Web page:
Port Mann Bridge use dips following toll hike

METRO VANCOUVER — Use of the Port Mann Bridge was down in 2014 after the toll was doubled following a one-year introductory rate.

The rate was raised from $1.50 to $3 in January 2014, which is the same time as the opening of South Fraser Perimeter Road.

According to new traffic figures, there were 34,300 fewer trips in 2014 than the roughly 1.26 million the year previous, following the full tolling rate being brought in.

The only month to see higher traffic numbers was December, with 95,000 in 2013 and 97,500 in 2014.

At the same time, traffic continued to rise on the Pattullo Bridge, according to TransLink numbers for 2014. In December last year, for instance, an average 77,930 crossed the bridge daily, compared with fewer than 70,000 vehicles in December 2012, before the toll was introduced.

Transportation Investment Corp. is responsible for the bridge and spokesman Max Logan said the latest figures show the Port Mann traffic numbers are stabilizing, noting volumes were three per cent higher in December 2014 than the year before, and up almost five per cent to date in January.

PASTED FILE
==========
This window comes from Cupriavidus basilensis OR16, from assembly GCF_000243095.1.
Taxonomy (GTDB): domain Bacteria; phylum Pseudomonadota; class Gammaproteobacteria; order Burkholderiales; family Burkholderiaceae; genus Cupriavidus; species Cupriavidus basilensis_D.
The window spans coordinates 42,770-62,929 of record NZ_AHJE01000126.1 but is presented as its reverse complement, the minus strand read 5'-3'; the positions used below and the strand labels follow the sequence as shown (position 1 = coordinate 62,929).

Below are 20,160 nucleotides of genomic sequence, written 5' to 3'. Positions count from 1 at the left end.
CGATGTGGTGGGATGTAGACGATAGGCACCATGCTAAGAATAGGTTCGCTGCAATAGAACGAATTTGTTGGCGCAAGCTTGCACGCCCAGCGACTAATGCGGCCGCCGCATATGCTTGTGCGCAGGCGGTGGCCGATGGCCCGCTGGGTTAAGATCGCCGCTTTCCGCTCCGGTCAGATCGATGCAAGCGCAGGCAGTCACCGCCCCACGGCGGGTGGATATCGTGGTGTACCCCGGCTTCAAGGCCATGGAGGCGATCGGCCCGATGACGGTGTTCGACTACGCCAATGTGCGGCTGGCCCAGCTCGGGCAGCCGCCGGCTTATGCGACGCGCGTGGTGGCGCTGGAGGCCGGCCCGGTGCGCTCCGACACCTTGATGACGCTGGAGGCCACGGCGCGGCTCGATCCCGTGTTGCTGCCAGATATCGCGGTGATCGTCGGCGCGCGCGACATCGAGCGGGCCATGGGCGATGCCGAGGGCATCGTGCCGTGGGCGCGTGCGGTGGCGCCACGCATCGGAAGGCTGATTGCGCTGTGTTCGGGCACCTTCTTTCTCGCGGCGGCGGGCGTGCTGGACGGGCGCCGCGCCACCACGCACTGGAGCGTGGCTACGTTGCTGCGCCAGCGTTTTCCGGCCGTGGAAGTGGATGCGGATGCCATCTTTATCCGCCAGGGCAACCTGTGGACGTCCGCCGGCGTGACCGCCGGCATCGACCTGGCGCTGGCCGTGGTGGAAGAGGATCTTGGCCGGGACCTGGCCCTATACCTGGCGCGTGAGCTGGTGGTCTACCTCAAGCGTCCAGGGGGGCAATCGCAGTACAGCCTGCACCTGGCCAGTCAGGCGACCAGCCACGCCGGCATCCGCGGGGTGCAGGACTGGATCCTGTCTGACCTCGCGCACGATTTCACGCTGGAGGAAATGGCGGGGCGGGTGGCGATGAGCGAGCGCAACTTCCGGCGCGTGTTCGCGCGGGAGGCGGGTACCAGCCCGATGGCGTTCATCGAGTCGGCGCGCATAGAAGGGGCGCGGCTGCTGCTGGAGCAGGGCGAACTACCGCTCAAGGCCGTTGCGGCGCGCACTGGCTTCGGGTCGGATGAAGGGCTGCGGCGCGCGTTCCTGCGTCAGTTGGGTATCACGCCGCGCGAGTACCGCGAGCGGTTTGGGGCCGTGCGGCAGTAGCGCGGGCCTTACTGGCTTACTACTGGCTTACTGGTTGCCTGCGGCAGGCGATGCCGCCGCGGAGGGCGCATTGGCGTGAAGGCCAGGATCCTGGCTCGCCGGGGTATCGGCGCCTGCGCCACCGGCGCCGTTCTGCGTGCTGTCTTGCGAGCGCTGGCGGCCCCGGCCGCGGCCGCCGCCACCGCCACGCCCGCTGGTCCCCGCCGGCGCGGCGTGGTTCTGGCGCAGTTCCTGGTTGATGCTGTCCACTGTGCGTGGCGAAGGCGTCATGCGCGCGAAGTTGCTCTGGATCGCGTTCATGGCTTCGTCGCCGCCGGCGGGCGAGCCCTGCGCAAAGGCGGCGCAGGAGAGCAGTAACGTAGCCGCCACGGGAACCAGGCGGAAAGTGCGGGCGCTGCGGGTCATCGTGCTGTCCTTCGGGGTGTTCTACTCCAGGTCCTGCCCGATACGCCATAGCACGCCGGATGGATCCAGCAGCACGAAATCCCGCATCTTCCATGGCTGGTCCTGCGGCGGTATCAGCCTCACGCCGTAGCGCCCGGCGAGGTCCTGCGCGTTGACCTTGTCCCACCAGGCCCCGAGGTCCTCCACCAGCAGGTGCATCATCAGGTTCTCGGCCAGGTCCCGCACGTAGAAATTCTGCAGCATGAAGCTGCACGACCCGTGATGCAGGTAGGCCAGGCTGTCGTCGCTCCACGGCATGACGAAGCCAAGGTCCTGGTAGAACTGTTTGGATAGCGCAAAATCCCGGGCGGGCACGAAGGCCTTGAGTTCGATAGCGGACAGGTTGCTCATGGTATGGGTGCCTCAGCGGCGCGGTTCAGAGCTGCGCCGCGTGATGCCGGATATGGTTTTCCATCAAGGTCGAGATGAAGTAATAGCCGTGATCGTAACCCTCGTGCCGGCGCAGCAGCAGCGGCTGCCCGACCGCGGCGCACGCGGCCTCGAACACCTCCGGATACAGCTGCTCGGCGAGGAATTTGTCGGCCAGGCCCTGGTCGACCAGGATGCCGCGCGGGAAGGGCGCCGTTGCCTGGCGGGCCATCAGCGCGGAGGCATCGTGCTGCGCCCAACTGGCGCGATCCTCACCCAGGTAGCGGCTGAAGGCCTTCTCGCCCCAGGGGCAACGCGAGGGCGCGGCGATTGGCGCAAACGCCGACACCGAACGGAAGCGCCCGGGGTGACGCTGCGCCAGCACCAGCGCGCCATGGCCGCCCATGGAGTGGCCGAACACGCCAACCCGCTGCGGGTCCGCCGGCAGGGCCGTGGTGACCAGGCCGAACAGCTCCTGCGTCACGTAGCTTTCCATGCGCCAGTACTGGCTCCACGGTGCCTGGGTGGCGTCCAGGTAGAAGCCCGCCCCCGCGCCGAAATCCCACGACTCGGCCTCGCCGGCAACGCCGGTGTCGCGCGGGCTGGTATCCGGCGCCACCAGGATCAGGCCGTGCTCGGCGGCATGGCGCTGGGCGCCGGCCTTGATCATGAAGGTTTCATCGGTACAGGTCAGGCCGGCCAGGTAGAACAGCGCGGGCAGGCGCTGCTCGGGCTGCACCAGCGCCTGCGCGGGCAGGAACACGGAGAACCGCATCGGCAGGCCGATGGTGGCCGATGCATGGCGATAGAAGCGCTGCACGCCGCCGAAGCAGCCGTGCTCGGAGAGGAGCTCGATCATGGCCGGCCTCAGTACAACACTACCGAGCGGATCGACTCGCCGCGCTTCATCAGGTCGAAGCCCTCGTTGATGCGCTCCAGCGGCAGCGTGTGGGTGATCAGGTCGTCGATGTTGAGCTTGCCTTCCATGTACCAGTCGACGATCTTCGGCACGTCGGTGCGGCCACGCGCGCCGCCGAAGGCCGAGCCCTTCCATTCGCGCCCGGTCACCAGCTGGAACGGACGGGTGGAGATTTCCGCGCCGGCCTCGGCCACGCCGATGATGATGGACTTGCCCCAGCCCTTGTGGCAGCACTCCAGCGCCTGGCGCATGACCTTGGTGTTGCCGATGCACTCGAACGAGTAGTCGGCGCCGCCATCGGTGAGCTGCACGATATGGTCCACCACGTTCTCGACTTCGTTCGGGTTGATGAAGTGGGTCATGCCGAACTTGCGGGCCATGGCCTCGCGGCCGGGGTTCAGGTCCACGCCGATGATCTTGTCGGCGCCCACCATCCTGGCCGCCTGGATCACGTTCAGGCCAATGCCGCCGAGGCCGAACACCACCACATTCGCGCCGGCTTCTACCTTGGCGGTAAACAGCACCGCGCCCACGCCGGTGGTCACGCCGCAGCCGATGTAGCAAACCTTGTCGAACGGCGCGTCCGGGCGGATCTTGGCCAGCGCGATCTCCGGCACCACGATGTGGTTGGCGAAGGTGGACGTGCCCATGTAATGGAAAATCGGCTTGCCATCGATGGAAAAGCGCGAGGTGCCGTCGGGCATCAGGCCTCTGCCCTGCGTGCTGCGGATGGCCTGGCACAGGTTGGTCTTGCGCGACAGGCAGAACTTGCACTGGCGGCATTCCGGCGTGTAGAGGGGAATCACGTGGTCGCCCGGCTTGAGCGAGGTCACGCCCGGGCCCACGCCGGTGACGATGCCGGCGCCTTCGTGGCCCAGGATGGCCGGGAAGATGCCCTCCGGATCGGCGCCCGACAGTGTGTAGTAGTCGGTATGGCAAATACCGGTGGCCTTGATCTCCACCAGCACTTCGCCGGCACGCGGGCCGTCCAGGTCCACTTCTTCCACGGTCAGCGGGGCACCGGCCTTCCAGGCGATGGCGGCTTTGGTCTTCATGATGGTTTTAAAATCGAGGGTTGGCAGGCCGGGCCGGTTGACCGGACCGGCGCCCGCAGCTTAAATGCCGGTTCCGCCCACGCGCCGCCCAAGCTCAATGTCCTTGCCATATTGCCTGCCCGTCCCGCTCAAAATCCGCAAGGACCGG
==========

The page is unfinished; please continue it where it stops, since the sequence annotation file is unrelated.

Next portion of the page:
He insisted that TI Corp. is on track to pay off the Port Mann/Highway 1 Improvement Project debt by 2050.

Gregory Thomas, a director with the Canadian Taxpayers Federation, said it’s no surprise to see lower use once the toll was increased.

Thomas said he’d like to see discounts offered for the bridge on weekends or during non-peak hours.

He criticized the government for “politicizing” transportation decisions.

“We’re seeing massive political interference and a traffic system that’s a mess,” he stated.

He pointed infrastructure without tolls, such as the Sea to Sky Highway and South Fraser Perimeter Road.

“If you want to drive from West Van to Whistler on the Sea to Sky Highway, which was not a cheap project, there’s no toll. It clearly doesn’t make a lot of sense for people having to pay $6 to drive back and forth across the Port Mann Bridge to go to work and there’s no traffic on the Port Mann and down at the Massey Tunnel people are lined up.”

He said while the government is saying they didn’t replace the Massey Tunnel because there was no money to do so, Thomas insisted the project could have been done some time ago if there was a reasonable toll on the infrastructure.

“We could have the Pattullo (Bridge) and the Massey Tunnel… 10 years ago if the province and TransLink had sat down and come up with rational way to pay for it all.”

Thomas said with a sensible tolling strategy, the government wouldn’t need to implement other charges, such as the gas levy, which he referred to as a “double tax.”

Do you avoid the Port Mann Bridge because of the toll? Would you like to see a regional tolling strategy? Click here to send us a letter.

areid@thenownewspaper.com

-With files from the Vancouver Sun

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